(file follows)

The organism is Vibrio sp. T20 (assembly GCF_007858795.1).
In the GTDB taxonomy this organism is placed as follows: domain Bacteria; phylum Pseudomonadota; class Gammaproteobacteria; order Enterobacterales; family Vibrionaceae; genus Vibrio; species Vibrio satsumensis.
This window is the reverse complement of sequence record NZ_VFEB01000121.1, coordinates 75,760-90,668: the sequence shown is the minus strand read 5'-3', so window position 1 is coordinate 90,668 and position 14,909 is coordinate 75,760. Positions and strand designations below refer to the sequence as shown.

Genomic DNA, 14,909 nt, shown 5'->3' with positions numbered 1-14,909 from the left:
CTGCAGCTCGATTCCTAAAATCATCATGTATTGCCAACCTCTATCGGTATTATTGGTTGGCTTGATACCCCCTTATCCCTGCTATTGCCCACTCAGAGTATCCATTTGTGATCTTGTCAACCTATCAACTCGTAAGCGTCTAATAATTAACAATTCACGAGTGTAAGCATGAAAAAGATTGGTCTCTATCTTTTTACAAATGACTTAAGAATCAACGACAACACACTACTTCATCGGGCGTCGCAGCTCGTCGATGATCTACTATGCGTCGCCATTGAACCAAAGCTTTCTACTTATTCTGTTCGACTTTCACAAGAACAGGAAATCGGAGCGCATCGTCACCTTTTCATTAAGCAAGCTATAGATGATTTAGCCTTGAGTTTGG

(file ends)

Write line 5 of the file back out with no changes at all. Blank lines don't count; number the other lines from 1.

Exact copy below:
CTGCAGCTCGATTCCTAAAATCATCATGTATTGCCAACCTCTATCGGTATTATTGGTTGGCTTGATACCCCCTTATCCCTGCTATTGCCCACTCAGAGTATCCATTTGTGATCTTGTCAACCTATCAACTCGTAAGCGTCTAATAATTAACAATTCACGAGTGTAAGCATGAAAAAGATTGGTCTCTATCTTTTTACAAATGACTTAAGAATCAACGACAACACACTACTTCATCGGGCGTCGCAGCTCGTCGATGATCTACTATGCGTCGCCATTGAACCAAAGCTTTCTACTTATTCTGTTCGACTTTCACAAGAACAGGAAATCGGAGCGCATCGTCACCTTTTCATTAAGCAAGCTATAGATGATTTAGCCTTGAGTTTGG